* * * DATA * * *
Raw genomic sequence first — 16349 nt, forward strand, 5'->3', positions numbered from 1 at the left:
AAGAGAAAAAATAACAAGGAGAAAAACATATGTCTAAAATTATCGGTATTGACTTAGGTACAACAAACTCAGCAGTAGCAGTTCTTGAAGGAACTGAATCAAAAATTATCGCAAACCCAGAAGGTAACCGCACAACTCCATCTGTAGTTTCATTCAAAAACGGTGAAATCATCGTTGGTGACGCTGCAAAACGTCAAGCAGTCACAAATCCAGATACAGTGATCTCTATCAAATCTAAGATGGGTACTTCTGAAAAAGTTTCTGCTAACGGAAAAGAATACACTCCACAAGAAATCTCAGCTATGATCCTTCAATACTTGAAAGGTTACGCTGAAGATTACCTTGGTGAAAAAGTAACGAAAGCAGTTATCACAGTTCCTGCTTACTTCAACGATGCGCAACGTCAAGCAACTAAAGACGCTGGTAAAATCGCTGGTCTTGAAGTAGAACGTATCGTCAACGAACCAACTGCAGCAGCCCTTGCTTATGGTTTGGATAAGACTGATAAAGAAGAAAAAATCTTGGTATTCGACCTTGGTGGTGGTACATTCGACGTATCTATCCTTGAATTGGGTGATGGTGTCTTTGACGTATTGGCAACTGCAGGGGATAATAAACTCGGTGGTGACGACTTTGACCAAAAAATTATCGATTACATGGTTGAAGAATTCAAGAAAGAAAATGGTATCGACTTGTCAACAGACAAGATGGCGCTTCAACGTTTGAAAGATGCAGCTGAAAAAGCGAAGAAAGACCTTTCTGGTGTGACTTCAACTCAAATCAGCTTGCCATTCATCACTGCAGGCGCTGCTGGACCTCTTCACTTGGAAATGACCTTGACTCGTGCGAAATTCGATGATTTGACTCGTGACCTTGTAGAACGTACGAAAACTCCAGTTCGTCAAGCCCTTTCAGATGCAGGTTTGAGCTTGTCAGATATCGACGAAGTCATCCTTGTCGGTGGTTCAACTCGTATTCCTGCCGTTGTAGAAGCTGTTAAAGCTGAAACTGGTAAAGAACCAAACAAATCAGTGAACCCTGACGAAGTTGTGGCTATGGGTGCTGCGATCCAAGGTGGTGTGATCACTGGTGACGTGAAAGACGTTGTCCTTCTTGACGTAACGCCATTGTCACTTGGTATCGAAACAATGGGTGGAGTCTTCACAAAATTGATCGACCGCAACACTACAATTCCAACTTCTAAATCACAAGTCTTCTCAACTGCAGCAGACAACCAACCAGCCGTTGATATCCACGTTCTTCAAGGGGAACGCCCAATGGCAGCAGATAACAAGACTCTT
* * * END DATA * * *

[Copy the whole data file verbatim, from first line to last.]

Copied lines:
Raw genomic sequence first — 16349 nt, forward strand, 5'->3', positions numbered from 1 at the left:
AAGAGAAAAAATAACAAGGAGAAAAACATATGTCTAAAATTATCGGTATTGACTTAGGTACAACAAACTCAGCAGTAGCAGTTCTTGAAGGAACTGAATCAAAAATTATCGCAAACCCAGAAGGTAACCGCACAACTCCATCTGTAGTTTCATTCAAAAACGGTGAAATCATCGTTGGTGACGCTGCAAAACGTCAAGCAGTCACAAATCCAGATACAGTGATCTCTATCAAATCTAAGATGGGTACTTCTGAAAAAGTTTCTGCTAACGGAAAAGAATACACTCCACAAGAAATCTCAGCTATGATCCTTCAATACTTGAAAGGTTACGCTGAAGATTACCTTGGTGAAAAAGTAACGAAAGCAGTTATCACAGTTCCTGCTTACTTCAACGATGCGCAACGTCAAGCAACTAAAGACGCTGGTAAAATCGCTGGTCTTGAAGTAGAACGTATCGTCAACGAACCAACTGCAGCAGCCCTTGCTTATGGTTTGGATAAGACTGATAAAGAAGAAAAAATCTTGGTATTCGACCTTGGTGGTGGTACATTCGACGTATCTATCCTTGAATTGGGTGATGGTGTCTTTGACGTATTGGCAACTGCAGGGGATAATAAACTCGGTGGTGACGACTTTGACCAAAAAATTATCGATTACATGGTTGAAGAATTCAAGAAAGAAAATGGTATCGACTTGTCAACAGACAAGATGGCGCTTCAACGTTTGAAAGATGCAGCTGAAAAAGCGAAGAAAGACCTTTCTGGTGTGACTTCAACTCAAATCAGCTTGCCATTCATCACTGCAGGCGCTGCTGGACCTCTTCACTTGGAAATGACCTTGACTCGTGCGAAATTCGATGATTTGACTCGTGACCTTGTAGAACGTACGAAAACTCCAGTTCGTCAAGCCCTTTCAGATGCAGGTTTGAGCTTGTCAGATATCGACGAAGTCATCCTTGTCGGTGGTTCAACTCGTATTCCTGCCGTTGTAGAAGCTGTTAAAGCTGAAACTGGTAAAGAACCAAACAAATCAGTGAACCCTGACGAAGTTGTGGCTATGGGTGCTGCGATCCAAGGTGGTGTGATCACTGGTGACGTGAAAGACGTTGTCCTTCTTGACGTAACGCCATTGTCACTTGGTATCGAAACAATGGGTGGAGTCTTCACAAAATTGATCGACCGCAACACTACAATTCCAACTTCTAAATCACAAGTCTTCTCAACTGCAGCAGACAACCAACCAGCCGTTGATATCCACGTTCTTCAAGGGGAACGCCCAATGGCAGCAGATAACAAGACTCTT